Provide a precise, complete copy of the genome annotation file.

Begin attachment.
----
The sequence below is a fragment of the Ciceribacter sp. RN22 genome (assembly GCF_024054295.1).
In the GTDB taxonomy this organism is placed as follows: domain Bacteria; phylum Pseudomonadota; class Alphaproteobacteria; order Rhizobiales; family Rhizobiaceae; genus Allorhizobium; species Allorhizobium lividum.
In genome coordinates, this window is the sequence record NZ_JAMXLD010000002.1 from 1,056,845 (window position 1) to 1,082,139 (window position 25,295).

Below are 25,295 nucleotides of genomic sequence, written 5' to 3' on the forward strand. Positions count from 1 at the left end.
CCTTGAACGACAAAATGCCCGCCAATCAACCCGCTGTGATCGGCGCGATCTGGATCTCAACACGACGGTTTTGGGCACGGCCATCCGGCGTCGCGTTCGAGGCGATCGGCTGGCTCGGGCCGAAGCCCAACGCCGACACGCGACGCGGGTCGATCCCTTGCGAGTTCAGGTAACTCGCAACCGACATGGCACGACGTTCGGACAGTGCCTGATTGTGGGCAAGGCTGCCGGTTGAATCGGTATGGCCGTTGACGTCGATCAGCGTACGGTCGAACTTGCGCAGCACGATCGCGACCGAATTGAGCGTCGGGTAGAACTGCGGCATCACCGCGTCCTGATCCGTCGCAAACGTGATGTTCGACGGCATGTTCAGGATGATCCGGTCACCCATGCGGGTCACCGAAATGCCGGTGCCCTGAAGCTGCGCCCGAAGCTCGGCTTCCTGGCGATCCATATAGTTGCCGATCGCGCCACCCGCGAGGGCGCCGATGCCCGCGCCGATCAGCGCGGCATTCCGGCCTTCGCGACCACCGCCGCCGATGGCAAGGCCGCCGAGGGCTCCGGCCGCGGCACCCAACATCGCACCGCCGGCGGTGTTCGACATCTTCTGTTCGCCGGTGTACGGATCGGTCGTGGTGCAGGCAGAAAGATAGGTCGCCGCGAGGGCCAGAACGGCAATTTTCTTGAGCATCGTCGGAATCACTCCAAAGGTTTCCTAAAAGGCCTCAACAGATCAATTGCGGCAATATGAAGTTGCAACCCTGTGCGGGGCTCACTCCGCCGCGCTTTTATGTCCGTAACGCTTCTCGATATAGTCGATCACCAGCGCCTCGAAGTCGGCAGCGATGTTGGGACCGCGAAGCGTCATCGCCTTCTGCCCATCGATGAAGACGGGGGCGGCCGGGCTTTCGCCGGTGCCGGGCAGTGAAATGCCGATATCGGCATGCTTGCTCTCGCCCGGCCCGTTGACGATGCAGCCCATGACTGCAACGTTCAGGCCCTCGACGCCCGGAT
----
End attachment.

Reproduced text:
The sequence below is a fragment of the Ciceribacter sp. RN22 genome (assembly GCF_024054295.1).
In the GTDB taxonomy this organism is placed as follows: domain Bacteria; phylum Pseudomonadota; class Alphaproteobacteria; order Rhizobiales; family Rhizobiaceae; genus Allorhizobium; species Allorhizobium lividum.
In genome coordinates, this window is the sequence record NZ_JAMXLD010000002.1 from 1,056,845 (window position 1) to 1,082,139 (window position 25,295).

Below are 25,295 nucleotides of genomic sequence, written 5' to 3' on the forward strand. Positions count from 1 at the left end.
CCTTGAACGACAAAATGCCCGCCAATCAACCCGCTGTGATCGGCGCGATCTGGATCTCAACACGACGGTTTTGGGCACGGCCATCCGGCGTCGCGTTCGAGGCGATCGGCTGGCTCGGGCCGAAGCCCAACGCCGACACGCGACGCGGGTCGATCCCTTGCGAGTTCAGGTAACTCGCAACCGACATGGCACGACGTTCGGACAGTGCCTGATTGTGGGCAAGGCTGCCGGTTGAATCGGTATGGCCGTTGACGTCGATCAGCGTACGGTCGAACTTGCGCAGCACGATCGCGACCGAATTGAGCGTCGGGTAGAACTGCGGCATCACCGCGTCCTGATCCGTCGCAAACGTGATGTTCGACGGCATGTTCAGGATGATCCGGTCACCCATGCGGGTCACCGAAATGCCGGTGCCCTGAAGCTGCGCCCGAAGCTCGGCTTCCTGGCGATCCATATAGTTGCCGATCGCGCCACCCGCGAGGGCGCCGATGCCCGCGCCGATCAGCGCGGCATTCCGGCCTTCGCGACCACCGCCGCCGATGGCAAGGCCGCCGAGGGCTCCGGCCGCGGCACCCAACATCGCACCGCCGGCGGTGTTCGACATCTTCTGTTCGCCGGTGTACGGATCGGTCGTGGTGCAGGCAGAAAGATAGGTCGCCGCGAGGGCCAGAACGGCAATTTTCTTGAGCATCGTCGGAATCACTCCAAAGGTTTCCTAAAAGGCCTCAACAGATCAATTGCGGCAATATGAAGTTGCAACCCTGTGCGGGGCTCACTCCGCCGCGCTTTTATGTCCGTAACGCTTCTCGATATAGTCGATCACCAGCGCCTCGAAGTCGGCAGCGATGTTGGGACCGCGAAGCGTCATCGCCTTCTGCCCATCGATGAAGACGGGGGCGGCCGGGCTTTCGCCGGTGCCGGGCAGTGAAATGCCGATATCGGCATGCTTGCTCTCGCCCGGCCCGTTGACGATGCAGCCCATGACTGCAACGTTCAGGCCCTCGACGCCCGGAT